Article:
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9 May 2024

All moved in! Peer-to-Peer 2024 updates

How time flies! The second half of the Peer-to-Peer programme has already taken place, and the cohort have now moved into their studio spaces at Metroland and are planning the artworks, workshops, events and exhibitions they will create during their time here. Our Peer-to-Peer residents have free studio spaces at Metroland Studios for the next year.

Here’s what the Peer-to-Peer cohort got up to in the second half of their workshop programme. (If you missed what happened during the first half, you can read all about it, starting from the beginning and their first session, here.)

Their sixth Week together saw the group’s first session led by Lizzie Graham, Metroland’s new Programmes Curator. Lizzie oversees Metroland’s programmes of work across communities, artists and young people. During the session the group met with Christy, who works as a Curator at Metroland, and Lois, Metroland’s Director. Christy and Lois introduced the group to Metroland’s studio programme. They took them through the opportunities available to them and the process for submitting proposals for exhibitions in our gallery. The same afternoon the group visited Zineb Sedira’s exhibition, Dreams Have No Titles at Whitechapel Gallery, taking a self-guided tour.

The Peer-to-Peer cohort on their visit to the Whitechapel gallery – photos by Sue Man

For their seventh session, the Peer-to-Peer cohort met Rebecca Bellantoni, a multi-disciplinary artist who worked with Metroland on the 2022 Brent Biennial. Rebecca’s work includes moving image, installation, performance, photography, textiles, printmaking, sculpture, sound-text, and ceramics. Rebecca brought in a text she wrote about personal experiences and shared it with the group. She talked through her career, shared her inspirations and what drives her work and practice. Group discussions touched on grief, the breakdown of community in our neighbourhoods, confronting fears and how Rebecca brings these questions into her art. In the afternoon, Lizzie guided the group through an embodied centring practice by Staci K Haines, alongside an exercise, where the group were invited to response to prompts including ‘What  do you want most for your communities and/or loved ones?’. These prompts were adapted from Adrienne Maree Brown’s book Holding Change: The Way of Emergent Strategy Facilitation and Mediation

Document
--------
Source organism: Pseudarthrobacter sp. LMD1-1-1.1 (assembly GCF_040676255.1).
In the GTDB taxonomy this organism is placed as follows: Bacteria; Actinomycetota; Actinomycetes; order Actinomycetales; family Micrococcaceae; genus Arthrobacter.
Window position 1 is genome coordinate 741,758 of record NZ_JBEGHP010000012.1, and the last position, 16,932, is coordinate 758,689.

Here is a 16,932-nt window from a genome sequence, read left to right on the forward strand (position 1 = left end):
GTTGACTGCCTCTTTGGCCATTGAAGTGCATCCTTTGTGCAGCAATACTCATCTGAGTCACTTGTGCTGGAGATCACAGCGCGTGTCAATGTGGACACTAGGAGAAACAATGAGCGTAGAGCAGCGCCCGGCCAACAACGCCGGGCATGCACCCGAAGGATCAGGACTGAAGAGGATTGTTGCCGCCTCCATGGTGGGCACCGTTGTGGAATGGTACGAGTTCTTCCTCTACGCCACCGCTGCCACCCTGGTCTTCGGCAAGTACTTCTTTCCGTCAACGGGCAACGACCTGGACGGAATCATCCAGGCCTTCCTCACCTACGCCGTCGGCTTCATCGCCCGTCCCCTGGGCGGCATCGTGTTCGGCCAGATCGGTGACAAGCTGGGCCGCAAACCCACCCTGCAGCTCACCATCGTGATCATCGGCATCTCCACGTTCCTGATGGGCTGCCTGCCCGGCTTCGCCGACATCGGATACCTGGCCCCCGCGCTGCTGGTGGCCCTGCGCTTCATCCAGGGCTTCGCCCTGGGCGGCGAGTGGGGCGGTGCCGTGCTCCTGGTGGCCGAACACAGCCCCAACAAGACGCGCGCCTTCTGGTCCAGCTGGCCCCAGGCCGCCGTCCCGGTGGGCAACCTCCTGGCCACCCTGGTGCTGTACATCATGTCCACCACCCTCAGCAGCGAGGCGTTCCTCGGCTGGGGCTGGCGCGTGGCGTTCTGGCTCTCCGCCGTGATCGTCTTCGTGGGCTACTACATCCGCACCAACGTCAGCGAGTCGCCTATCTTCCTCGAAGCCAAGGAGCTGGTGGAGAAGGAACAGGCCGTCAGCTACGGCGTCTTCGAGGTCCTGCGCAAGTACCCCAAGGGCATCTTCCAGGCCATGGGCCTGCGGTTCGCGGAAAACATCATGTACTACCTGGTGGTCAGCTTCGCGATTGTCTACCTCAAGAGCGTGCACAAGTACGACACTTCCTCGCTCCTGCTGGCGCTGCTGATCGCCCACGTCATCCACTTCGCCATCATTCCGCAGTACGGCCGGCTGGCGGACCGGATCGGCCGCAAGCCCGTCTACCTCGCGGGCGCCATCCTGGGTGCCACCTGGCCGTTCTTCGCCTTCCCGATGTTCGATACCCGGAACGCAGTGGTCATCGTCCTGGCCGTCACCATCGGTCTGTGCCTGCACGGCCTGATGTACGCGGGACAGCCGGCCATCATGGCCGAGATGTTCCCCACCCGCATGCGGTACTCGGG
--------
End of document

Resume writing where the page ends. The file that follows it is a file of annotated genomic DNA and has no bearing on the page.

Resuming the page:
In Week 8, the cohort had a studio visit with Adam Farah-Saad, visiting Adam’s studio at Metroland Studios. Adam gave the group an overview of his work and talked about how his artistic practice has developed. In the afternoon, Adam led a music sharing workshop inspired by the artist Ain Bailey’s work on sonic autobiographies. Each Peer-to-Peer artist brought a track and shared with the group what the music meant to them.

A large group gathered in an artist studio sitting on chairs.
The Peer-to-Peer cohort visit Adam Farah-Saad’s studio. Photo by Amanda Colares Silva

During session number 9, Lizzie took the group to The Amadeus. The guest artist for the week was Marged Siôn. Marged is an artist and voice practitioner from Cardiff, Wales. Her work engages in voice as a transformative practice by utilising its healing purposes to experience vocal liberation. With Marged, the group explored voice practice and somatic consciousness as creative tools for personal and social transformation. Together, through different exercises, the group called on their own alignment, breath, resonance and imagination, as resources for vocal liberation. These exercises included drawing how they see their voice now, where they felt their voice inside their body and how they would like to experience their voice in the future. They also each brought words that are currently meaningful to their practices, and together moved around the space manifesting their words vocally to create a collaborative soundscape.

Peer-to-Peer cohort at The Amadeus – photos by Kim Chin

In Week 10 the cohort were joined by guest artist Joe Namy, an artist, educator, and composer, often working collaboratively and across mediums – in sound, performance, photography, text, video, and installation. In the morning, Joe shared his practice with the group, talking about how his projects often focus on the social constructs of music, organised sound and his long term research project on the composer, musicologist, and educator Halim El Dabh (also known as the Godfather of African Electronic Music). Joe opened the workshop with a series of questions by deep listening practitioner Pauline Oliveros called Sonic Images. In the afternoon Joe guided the group through an exercise that asked group members to create a score that related to their individual practices. 

It’s been wonderful to see all of the wonderful peer-learning taking place in the 10 weeks that make up Peer-to-Peer’s workshop programme. We’re excited to see what the next stage of this year’s Peer-to-Peer programme brings, now that the cohort have moved into their studio spaces at Metroland. They are currently in the stage of planning artworks, workshops, events and exhibitions for their time in residence at Metroland Studios.

Our Peer-to-Peer residents have free studio spaces at Metroland Studios for the next year, so stay tuned for more news on what they have planned!